Each microservice is responsible for everything happening within its boundaries and does not interfere with what happens inside other microservices bounded context. The size of the microservice is defined during the design phase.

With microservices, businesses have the flexibility to combine their chosen eCommerce microservices across multiple vendors and point solutions such as a content management system (CMS) or order management system (OMS). 

If your brand is looking to embrace a Composable Commerce approach, leveraging microservices supports this because they are independently deployed, so brands are empowered to build the solution that meets their own specific needs. This means that every unique business can utilize a different assortment of microservices based on their specific goals, priorities and use cases.

Chapter 2: Identifying Your Business Goals

Utilizing microservices must be done strategically in order to get the most value. To simplify the process of transitioning to microservices-based solutions, we recommend having a holistic overview of your business goals and what you’re trying to accomplish with  an eCommerce microservices architecture. This will assist you in the process of choosing the appropriate microservices for your business.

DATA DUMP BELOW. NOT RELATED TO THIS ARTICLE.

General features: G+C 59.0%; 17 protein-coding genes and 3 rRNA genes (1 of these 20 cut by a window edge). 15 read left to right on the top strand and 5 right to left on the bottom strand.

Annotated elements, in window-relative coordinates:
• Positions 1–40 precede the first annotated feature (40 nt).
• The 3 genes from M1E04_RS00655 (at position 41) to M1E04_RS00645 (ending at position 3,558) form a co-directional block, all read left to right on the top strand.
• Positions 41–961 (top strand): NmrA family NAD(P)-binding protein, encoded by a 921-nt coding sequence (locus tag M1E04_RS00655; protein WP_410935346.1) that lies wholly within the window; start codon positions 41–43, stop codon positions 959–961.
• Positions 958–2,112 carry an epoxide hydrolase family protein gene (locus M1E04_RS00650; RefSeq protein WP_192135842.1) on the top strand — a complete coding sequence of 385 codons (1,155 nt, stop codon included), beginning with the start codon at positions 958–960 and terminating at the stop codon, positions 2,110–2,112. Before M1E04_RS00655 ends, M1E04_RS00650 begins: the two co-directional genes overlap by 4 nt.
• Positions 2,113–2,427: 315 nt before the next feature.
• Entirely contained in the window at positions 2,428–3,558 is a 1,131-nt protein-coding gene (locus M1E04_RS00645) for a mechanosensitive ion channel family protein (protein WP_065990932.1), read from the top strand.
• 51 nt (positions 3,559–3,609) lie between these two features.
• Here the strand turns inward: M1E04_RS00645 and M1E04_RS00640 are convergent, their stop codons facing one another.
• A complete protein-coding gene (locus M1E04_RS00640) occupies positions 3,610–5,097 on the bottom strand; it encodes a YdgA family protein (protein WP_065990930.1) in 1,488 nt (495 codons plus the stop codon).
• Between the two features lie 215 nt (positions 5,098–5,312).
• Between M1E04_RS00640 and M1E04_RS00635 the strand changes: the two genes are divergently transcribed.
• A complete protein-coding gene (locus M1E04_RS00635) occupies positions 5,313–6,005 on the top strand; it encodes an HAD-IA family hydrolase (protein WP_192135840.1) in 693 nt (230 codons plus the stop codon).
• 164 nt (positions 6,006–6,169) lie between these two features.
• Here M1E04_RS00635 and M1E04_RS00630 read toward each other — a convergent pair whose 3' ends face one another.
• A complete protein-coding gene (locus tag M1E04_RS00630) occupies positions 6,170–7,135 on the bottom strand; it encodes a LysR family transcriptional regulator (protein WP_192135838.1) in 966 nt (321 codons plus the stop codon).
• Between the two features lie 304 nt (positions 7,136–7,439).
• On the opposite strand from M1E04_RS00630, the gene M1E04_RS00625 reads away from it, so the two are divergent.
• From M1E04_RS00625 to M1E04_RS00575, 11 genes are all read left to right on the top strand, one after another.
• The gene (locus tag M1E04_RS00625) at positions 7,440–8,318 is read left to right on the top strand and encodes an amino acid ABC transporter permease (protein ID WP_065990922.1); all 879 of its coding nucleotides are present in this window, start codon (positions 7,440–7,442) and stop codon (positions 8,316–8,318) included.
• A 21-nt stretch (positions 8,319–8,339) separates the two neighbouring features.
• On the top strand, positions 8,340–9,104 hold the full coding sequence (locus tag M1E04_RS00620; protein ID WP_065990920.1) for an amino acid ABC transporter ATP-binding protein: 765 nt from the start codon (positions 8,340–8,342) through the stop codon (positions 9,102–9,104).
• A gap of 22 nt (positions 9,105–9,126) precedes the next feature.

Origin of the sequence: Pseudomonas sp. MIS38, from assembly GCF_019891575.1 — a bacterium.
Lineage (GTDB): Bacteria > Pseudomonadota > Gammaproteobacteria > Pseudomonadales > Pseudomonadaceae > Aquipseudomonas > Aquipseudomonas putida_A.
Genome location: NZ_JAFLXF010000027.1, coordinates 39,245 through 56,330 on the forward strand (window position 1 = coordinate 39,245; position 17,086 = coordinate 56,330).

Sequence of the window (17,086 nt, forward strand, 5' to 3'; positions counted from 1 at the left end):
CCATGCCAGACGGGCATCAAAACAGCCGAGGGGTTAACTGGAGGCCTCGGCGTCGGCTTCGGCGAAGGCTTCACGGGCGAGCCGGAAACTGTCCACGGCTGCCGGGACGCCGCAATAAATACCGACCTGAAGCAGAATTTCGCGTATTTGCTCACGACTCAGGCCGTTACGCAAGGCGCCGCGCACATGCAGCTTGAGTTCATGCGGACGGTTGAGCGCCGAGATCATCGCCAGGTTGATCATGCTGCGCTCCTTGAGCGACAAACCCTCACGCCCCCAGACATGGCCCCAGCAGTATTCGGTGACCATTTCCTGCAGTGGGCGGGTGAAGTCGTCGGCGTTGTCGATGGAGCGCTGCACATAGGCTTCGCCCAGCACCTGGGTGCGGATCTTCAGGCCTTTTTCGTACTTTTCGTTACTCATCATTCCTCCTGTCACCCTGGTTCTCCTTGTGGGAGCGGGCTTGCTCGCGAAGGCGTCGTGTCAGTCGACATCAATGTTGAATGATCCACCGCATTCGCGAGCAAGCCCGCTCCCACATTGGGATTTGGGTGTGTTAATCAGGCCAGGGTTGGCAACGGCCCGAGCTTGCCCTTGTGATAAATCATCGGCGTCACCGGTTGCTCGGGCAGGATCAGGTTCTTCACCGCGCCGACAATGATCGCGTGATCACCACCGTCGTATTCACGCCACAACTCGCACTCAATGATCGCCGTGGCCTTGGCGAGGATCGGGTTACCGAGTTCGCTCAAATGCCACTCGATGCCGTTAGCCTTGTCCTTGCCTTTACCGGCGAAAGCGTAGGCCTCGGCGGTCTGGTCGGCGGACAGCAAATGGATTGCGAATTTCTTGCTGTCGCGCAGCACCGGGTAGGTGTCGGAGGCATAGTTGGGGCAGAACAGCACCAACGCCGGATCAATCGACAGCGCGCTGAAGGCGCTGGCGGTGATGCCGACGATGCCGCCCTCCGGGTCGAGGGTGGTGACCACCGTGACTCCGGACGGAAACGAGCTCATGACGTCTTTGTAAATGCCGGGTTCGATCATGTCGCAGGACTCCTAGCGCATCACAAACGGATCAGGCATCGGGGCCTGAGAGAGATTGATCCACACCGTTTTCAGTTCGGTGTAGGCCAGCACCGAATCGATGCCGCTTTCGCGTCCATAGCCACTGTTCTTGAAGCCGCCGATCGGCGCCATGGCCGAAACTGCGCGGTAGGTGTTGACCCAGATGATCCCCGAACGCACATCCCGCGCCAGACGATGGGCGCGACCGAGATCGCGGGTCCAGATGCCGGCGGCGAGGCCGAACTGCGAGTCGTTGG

Identifying your business goals starts with having a clear understanding of your business priorities and the strengths and weaknesses of your existing technology stack.
Do you want to optimize your cart and checkout process? Do you have products with complex configurations? Are you looking to optimize your search experience? Questions like these must be considered because they will impact where you start with microservices. Your goals should align with the microservices you start with.

Chapter 3: Identifying Which Microservices to Start With

Embracing a Composable Commerce approach powered by microservices doesn’t have to be an all-or-nothing process. Brands should feel empowered to make a gradual transition into microservices-based solutions. As we’ve discussed, your business objectives and strategy should play a significant role in determining  which microservices to deploy.

Well, I implore you to take it a step further. Analyze your business to assess where your customers are dropping off in the sales conversion process. When you look at your data are you seeing a high rate of cart abandonment? Do customers complain about not being able to find the products they’re searching for on your website? Are your product catalogs confusing or aesthetically unappealing?